Picture this, dear reader. It's a scorching late summer day in early September.  In an attempt to cool off, you decide to walk on over to your local McDonald's to grab a refreshing McFlurry. After a mile-long stroll to the fast-food joint under the scorching summer sun, you approach the counter, place your order and wait with anticipation as the functioning machine (again, this is a fantasy) whips up your icy treat. 

After a few long, torturous minutes, the time finally comes. They call your number. "This is my moment," you think to yourself as you grab your ice cream from the employee's hand.  Yet right before you can pull the weirdly-shaped spoon from the center of your frozen dessert, an uncontrollable urge rushes over you. 

You start aggressively gripping your ice cream cup, squeezing as hard as you can. The flimsy, cardboard cup is the first to go, breaking down under the pressure of your grip and the moisture of the ice cream. The McFlurry itself is next, seeping through the broken-down container and through the top of the lid, getting all over your hands and the Macca's floor. You are both appalled with yourself, but satisfied. This is what must have been done in that exact moment in time. 

Sound familiar? Like a normal, casual Tuesday afternoon? No? well, you must not be one of Gripping Food With Force's nearly 365 thousand Twitter followers.

Founded this July (as if this year couldn't be any more bizarre), the page is exactly what its name implies, an account dedicated to crowd-sourced photos of people aggressively gripping foods, all for the 'gram.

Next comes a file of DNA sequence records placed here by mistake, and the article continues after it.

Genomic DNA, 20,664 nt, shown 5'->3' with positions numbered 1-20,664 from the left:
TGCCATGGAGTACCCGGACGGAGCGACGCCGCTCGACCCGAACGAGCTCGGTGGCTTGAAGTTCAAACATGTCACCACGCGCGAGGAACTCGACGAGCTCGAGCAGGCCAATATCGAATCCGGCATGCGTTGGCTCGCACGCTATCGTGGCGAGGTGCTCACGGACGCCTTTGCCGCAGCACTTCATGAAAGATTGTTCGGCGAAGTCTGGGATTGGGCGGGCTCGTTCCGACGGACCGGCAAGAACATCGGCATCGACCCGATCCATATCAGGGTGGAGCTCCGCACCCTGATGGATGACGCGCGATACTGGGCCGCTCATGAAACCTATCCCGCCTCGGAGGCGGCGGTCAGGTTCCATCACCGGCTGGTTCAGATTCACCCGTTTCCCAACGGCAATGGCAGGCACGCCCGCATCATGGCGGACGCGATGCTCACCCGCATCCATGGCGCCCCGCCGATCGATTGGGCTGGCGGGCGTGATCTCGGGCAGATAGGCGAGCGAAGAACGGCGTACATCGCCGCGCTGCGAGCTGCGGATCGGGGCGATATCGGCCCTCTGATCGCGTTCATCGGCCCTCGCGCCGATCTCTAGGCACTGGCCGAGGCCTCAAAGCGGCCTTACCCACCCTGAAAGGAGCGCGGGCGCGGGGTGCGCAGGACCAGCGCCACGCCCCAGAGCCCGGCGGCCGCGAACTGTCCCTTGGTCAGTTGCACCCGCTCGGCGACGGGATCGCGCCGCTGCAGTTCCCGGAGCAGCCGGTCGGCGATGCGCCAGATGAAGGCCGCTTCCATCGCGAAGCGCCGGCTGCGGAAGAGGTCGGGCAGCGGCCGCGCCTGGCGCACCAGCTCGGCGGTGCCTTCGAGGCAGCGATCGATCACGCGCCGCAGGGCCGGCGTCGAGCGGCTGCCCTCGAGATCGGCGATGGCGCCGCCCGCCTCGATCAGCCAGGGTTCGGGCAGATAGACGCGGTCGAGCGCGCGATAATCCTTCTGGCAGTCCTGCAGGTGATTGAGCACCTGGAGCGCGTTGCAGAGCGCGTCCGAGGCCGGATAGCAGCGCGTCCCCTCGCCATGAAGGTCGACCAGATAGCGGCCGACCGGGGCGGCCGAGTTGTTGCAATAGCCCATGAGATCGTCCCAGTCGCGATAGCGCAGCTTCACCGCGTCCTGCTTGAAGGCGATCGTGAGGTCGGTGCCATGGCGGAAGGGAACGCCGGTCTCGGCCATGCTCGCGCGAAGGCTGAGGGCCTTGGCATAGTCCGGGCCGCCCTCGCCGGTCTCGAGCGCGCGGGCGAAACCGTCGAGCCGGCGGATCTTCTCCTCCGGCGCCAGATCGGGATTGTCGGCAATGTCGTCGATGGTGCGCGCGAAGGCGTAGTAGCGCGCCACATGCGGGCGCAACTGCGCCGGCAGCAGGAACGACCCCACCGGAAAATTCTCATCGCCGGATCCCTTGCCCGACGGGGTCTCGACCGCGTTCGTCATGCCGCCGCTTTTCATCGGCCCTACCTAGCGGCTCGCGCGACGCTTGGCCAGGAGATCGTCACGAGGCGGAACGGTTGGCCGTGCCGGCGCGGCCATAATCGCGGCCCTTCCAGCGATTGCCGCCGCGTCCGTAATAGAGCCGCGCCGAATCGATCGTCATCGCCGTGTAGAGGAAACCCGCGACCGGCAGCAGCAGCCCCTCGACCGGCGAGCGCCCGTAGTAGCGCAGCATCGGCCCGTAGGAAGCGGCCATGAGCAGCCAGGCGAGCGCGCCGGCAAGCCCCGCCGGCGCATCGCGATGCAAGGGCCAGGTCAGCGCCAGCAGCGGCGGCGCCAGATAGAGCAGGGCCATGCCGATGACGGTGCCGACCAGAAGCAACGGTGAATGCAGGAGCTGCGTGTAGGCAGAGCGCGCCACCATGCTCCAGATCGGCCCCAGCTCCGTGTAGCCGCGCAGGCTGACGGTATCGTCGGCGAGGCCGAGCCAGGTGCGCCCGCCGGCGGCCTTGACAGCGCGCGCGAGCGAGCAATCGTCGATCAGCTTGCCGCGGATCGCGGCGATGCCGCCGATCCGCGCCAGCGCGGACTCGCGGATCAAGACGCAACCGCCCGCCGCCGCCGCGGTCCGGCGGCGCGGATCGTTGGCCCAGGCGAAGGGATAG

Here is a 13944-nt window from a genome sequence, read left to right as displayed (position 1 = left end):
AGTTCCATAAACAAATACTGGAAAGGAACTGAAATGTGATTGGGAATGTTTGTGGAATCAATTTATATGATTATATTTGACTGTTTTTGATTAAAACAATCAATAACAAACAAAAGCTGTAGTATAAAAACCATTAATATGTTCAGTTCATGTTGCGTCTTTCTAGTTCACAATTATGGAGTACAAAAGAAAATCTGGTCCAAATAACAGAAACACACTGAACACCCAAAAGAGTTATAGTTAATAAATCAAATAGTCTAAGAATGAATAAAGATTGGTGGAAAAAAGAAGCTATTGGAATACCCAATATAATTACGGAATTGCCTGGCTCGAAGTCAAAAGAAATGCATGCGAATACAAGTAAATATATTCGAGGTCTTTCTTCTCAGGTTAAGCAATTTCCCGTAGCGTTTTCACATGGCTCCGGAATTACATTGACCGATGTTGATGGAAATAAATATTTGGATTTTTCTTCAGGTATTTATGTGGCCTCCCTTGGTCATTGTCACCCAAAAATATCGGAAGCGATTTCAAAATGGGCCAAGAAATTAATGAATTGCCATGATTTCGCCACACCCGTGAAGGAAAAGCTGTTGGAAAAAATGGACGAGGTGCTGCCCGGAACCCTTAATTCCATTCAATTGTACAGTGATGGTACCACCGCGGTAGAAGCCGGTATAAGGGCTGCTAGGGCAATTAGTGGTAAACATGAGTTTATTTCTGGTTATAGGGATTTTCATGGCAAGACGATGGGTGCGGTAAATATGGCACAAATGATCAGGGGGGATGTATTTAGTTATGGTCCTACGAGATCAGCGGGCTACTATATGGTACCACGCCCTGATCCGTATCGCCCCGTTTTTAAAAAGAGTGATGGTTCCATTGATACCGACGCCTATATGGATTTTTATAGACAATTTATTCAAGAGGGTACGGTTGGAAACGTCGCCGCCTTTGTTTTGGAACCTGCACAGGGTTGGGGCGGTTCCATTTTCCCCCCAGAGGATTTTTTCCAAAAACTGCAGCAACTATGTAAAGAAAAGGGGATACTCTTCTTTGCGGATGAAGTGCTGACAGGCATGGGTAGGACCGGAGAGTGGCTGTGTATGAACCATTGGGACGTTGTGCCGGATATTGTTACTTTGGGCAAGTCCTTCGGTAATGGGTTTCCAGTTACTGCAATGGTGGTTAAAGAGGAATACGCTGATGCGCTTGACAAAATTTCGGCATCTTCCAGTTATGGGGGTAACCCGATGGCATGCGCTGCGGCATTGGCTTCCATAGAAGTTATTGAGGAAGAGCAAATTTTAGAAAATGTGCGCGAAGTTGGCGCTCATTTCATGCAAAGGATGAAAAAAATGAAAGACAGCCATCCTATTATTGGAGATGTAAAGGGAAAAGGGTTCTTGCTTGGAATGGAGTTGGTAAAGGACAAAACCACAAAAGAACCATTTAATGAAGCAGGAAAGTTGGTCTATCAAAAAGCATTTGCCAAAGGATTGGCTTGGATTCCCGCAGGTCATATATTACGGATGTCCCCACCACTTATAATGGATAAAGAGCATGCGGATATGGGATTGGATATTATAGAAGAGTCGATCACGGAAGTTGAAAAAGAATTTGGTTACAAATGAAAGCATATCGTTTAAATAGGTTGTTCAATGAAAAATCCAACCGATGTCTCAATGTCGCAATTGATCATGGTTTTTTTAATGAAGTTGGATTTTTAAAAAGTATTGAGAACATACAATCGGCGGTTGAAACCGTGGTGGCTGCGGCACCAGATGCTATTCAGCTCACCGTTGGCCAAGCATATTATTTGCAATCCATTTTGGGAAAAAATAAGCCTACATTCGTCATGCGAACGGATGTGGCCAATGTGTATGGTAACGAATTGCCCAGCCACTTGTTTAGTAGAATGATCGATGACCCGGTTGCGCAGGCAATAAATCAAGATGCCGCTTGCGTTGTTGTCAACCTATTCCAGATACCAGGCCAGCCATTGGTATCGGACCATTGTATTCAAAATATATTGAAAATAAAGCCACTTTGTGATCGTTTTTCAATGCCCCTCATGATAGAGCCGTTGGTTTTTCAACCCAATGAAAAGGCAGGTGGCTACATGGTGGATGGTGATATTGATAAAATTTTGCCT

Cream Cheese ...


kiwis ...


... SpaghettiOs ...



... a block of American cheese ...



... and even the highly coveted Travis Scott burger ...

...  the page's boundaries are only dictated by the fans themselves, a shining beacon of democracy in the lawless hellscape that is 2020.  

Although the account is only a few months old, it already has a strong cult following, with more than 400 submissions per day, and according to founder Corey Mckittrick, a growing competitive culture. "I was very surprised when people started actually sending in their own," Mckittrick told VICE. "Then people started trying to out-do each other, adding to the creativity."

Considering most people who are working remotely no longer have access to free office stress balls, this, on some strange plane, seems like a reasonable response to extreme circumstances. Who wouldn't want to channel their existential frustration into decimating a pear or an ice cream sandwich with their bare hands for the Insta clout?

The page has even stemmed its own spin-off account, official_food_gripping_judges, which like its predecessor, is also fairly self-explanatory, ranking each grip on a scale of 1-10, taking factors including location, food-to-hand ratio, and dryness into consideration. It too has more Insta fame than me, boasting nearly 3,500 followers.


All things considered, it makes sense that people are looking to get a grip on stability and a consistent source of entertainment --- and for many, that just happens to be food, extremely forcefully on the internet. 


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